(Bloomberg) — Singapore’s total population has fallen for the first time in 17 years as the economic fallout from the coronavirus pandemic saw less foreigners working in the city-state.
The southeast Asian nation’s total population dropped 0.3% to 5.69 million as of June from a year ago largely due to a reduction in foreign employment in the services sector, according to Singapore’s annual population report released Thursday. Total population, which include citizens, permanent residents, foreign workers and students, last fell in 2003 to 4.11 million from 4.18 million the year before.
The non-resident population was 1.64 million as of June 2020, a decrease of 2.1% from June 2019 and the lowest since 2015. By visa type, work permit holders saw the largest decrease.
“These trends were largely due to COVID-19 related challenges, brought about by weak demand and travel restrictions,” according to the report.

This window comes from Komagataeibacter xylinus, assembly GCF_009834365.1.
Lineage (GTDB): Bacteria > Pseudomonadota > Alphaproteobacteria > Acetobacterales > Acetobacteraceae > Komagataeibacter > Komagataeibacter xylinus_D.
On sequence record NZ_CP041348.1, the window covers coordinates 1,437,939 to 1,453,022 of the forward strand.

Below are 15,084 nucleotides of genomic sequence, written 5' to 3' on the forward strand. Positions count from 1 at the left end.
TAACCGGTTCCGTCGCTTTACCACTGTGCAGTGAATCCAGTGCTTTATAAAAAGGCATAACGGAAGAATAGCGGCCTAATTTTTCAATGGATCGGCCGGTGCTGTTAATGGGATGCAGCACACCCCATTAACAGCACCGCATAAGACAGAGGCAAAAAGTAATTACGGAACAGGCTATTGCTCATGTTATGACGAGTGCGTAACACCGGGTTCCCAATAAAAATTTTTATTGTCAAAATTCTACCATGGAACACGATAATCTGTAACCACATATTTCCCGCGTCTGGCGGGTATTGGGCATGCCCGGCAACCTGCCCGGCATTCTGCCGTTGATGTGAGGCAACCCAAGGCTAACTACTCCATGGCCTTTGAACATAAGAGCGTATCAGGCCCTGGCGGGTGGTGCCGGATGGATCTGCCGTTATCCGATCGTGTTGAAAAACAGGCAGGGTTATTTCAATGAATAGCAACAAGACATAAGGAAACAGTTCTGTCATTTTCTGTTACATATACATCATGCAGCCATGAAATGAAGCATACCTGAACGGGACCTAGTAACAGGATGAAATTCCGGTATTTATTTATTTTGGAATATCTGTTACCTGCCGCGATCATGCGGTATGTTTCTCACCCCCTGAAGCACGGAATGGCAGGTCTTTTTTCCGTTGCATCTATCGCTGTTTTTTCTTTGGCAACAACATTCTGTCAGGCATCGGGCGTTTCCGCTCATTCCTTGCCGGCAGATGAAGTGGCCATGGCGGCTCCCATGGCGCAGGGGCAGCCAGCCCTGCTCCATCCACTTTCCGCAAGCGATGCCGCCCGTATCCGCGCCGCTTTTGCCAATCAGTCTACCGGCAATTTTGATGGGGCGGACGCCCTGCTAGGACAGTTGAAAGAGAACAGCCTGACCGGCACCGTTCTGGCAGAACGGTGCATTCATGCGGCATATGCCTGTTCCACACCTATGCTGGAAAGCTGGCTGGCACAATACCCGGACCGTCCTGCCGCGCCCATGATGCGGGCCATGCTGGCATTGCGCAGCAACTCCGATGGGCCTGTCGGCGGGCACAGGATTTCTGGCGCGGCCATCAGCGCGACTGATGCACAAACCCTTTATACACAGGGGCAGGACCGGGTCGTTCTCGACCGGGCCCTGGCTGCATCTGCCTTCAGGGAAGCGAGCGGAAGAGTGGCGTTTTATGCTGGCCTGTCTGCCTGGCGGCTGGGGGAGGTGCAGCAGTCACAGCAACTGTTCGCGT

Foreign workers became a key election issue this year, with several opposition candidates campaigning that jobs are getting taken away from locals. The government has in recent weeks taken more steps to promote hiring of Singaporeans and has tightened its framework for issuing employment passes for foreigners.
Separately, Singapore’s proportion of citizens who are at least 65 years old has increased to 16.8% from 10.1% in 2010. The government is projecting this group will account for nearly a quarter of the citizen population in 2030.
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